Amid a petition to the U.S. Environmental Protection Agency for better air pollution control in five states, Maryland was selected to lead a regional air quality board.
Maryland Secretary of the Environment Ben Grumbles was unanimously elected chairman of the Ozone Transport Commission.
The Frederick News-Post reports,
The commission is a 13-state collaboration created under the federal Clean Air Act to control interstate smog. It advises the EPA on the long-distance movement of airborne pollution from power plants, vehicles and factories and develops regional solutions in the Northeast and Mid-Atlantic.
Maryland and other states are currently trying to figure out how to comply with new National Ambient Air Quality Standards that lower acceptable levels of ozone from 75 to 70 parts per billion. Seventy percent of Maryland’s ozone currently comes from out of state sources, Grumbles said during an in-person interview on Friday.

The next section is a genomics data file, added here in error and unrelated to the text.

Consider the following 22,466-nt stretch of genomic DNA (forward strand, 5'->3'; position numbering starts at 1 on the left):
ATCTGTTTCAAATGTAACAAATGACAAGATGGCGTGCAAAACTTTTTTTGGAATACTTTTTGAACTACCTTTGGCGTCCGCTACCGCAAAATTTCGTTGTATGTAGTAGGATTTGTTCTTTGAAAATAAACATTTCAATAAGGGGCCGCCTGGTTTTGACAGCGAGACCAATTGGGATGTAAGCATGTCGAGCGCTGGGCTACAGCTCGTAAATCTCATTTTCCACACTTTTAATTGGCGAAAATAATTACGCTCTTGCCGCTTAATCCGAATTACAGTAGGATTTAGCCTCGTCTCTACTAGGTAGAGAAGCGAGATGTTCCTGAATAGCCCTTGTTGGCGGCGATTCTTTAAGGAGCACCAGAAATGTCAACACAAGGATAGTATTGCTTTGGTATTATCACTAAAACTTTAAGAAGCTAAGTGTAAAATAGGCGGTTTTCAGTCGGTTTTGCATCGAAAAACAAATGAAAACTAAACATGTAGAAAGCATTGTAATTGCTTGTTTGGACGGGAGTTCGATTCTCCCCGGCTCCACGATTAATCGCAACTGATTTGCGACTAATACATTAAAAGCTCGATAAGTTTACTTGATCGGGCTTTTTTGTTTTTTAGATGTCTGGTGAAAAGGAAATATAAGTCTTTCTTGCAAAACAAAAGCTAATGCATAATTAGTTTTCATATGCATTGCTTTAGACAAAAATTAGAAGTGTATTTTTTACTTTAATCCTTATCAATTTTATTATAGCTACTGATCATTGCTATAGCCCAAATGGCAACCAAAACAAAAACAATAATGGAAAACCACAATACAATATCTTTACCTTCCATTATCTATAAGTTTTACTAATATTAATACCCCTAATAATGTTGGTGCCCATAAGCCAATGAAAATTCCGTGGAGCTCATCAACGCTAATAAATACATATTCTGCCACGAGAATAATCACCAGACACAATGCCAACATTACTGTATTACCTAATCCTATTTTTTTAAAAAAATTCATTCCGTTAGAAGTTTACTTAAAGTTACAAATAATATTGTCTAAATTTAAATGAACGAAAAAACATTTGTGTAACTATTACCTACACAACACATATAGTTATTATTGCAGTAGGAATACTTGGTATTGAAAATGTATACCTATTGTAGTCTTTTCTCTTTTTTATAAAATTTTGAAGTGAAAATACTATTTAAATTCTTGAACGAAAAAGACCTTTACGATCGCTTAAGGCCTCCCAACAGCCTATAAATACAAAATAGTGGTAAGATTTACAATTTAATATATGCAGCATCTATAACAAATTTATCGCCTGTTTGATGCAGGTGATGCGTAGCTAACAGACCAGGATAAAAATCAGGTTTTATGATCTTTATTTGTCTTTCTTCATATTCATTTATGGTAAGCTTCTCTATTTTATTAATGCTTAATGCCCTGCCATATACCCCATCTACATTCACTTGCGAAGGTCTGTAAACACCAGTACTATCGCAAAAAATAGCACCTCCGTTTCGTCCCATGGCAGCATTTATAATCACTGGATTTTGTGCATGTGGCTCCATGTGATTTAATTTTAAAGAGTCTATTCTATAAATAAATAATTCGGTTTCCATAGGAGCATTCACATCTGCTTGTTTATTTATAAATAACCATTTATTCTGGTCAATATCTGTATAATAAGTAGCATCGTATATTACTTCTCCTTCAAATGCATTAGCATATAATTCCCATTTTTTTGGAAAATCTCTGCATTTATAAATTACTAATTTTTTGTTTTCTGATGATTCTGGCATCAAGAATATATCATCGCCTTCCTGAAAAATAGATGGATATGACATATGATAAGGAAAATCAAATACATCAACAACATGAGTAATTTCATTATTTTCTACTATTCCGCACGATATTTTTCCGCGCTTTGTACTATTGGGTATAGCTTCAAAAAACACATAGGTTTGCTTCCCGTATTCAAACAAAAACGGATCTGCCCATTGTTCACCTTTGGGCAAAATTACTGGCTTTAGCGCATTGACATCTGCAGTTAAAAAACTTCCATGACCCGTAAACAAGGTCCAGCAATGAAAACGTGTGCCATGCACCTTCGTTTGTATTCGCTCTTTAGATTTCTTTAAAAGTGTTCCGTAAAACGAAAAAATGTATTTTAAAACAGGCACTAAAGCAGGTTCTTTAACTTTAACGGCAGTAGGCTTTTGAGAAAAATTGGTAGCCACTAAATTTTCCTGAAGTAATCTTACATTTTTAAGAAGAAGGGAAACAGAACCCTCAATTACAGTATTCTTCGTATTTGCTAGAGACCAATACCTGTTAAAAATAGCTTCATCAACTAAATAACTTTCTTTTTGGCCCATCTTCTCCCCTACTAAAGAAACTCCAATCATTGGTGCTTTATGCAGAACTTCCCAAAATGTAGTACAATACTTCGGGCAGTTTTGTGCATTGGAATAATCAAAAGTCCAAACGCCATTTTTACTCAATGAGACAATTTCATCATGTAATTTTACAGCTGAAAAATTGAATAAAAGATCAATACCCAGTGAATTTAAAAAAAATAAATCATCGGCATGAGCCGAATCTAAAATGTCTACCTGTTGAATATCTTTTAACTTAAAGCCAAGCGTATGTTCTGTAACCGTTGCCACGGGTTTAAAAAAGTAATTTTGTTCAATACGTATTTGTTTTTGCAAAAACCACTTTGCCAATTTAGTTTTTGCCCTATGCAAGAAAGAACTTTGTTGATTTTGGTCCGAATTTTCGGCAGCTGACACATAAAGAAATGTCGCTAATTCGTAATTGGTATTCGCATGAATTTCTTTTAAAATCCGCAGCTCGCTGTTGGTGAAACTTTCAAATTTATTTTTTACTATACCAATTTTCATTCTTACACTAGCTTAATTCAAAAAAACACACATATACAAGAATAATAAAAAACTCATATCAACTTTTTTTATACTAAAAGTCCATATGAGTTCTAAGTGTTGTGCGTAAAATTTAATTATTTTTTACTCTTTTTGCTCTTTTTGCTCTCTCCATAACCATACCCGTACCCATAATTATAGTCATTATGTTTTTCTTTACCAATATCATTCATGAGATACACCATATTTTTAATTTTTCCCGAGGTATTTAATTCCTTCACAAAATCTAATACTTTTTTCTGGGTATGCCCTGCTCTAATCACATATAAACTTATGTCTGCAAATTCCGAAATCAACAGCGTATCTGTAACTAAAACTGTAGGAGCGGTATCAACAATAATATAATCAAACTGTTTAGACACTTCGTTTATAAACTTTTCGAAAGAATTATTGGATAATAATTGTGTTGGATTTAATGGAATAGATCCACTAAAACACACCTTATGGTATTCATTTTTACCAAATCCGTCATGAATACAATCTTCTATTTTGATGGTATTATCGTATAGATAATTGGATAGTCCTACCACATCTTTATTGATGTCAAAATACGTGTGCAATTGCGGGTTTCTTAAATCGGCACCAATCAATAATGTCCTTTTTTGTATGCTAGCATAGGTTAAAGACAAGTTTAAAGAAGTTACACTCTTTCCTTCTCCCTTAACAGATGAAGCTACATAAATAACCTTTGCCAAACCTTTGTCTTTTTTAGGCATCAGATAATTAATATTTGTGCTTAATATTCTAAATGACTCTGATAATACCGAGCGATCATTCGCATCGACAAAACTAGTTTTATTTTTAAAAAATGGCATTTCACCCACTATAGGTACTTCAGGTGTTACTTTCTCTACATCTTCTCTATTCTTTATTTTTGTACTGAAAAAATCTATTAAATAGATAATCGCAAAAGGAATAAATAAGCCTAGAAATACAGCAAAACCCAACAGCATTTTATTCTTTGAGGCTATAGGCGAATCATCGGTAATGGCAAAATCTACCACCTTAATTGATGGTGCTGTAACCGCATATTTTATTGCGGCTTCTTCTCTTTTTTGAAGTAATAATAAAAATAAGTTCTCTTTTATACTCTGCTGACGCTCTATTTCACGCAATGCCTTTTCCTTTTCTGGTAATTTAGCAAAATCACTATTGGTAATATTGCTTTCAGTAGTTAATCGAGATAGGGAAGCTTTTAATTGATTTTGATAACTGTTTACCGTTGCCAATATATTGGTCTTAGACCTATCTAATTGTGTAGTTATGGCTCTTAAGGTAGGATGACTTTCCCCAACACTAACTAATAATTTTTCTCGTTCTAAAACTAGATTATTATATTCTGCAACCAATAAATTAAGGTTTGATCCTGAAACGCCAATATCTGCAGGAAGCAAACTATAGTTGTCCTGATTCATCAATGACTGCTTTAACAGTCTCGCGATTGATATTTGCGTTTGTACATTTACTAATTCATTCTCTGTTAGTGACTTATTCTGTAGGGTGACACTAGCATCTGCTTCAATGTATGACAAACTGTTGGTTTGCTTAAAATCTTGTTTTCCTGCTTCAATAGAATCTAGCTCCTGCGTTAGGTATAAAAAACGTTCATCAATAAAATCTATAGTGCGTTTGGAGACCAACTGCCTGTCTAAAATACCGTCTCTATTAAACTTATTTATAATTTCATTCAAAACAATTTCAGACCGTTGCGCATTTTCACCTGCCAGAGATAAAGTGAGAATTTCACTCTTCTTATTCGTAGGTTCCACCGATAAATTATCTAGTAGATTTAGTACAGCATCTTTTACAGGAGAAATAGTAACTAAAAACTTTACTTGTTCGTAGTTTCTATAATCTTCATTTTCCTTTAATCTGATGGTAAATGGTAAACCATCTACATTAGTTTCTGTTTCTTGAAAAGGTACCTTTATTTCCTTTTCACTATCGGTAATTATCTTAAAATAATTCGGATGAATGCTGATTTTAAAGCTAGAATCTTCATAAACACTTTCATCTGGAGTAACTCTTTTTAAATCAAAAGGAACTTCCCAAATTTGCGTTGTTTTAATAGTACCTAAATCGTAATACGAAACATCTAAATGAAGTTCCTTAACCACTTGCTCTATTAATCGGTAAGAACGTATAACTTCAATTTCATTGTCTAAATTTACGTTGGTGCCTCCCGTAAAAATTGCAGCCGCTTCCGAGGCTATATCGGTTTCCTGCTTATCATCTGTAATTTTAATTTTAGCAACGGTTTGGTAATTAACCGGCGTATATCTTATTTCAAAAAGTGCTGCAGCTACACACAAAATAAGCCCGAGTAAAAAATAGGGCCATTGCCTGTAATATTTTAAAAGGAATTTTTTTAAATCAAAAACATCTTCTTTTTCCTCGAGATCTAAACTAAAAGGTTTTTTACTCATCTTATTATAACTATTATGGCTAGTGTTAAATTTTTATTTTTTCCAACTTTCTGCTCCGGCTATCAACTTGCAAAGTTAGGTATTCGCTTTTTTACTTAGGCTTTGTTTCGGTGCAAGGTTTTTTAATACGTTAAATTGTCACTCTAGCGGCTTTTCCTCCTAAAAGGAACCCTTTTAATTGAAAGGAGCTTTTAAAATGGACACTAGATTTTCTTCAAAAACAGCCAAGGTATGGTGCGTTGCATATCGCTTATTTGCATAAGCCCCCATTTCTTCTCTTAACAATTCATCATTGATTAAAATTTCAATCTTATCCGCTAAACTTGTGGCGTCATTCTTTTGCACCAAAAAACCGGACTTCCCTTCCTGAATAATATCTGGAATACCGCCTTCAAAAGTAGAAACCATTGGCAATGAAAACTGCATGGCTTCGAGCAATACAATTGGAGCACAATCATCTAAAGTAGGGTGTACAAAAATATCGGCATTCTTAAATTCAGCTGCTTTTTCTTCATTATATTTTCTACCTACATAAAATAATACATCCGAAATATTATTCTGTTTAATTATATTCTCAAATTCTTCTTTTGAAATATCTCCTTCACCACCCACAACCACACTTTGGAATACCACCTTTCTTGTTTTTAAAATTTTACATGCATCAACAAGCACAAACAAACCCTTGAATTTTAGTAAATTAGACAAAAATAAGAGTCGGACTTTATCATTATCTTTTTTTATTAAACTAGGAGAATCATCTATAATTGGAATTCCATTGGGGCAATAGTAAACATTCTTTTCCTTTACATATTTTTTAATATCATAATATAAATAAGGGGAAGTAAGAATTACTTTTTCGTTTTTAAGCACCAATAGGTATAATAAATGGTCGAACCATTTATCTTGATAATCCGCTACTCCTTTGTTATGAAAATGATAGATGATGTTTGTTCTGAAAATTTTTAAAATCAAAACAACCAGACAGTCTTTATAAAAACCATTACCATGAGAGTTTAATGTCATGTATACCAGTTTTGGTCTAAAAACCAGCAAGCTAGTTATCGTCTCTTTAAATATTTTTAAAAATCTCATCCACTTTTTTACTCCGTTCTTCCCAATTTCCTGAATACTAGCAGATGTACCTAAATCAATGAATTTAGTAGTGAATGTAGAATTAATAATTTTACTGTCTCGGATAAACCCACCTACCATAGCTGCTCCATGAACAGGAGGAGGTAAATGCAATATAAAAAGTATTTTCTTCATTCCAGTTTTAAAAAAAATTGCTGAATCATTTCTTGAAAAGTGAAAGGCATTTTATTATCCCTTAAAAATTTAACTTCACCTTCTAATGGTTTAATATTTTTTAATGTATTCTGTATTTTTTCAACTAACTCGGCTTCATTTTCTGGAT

Ozone acts as natural protection from ultraviolet radiation as light passes through the higher parts of the atmosphere. At the ground-level, ozone – also known as smog – can irritate the respiratory system and aggravate asthma and other chronic lung diseases.
Maryland has one of the best air quality modeling and monitoring systems in the region, Grumbles said. He brings data and scientists to the meetings with him to help the commission.
Grumbles served as secretary during his first year on the commission in 2015 and then vice-chairman in 2016.
“It’s an opportunity for us to make sure the Ozone Transport Commission follows the science,” Grumbles said.
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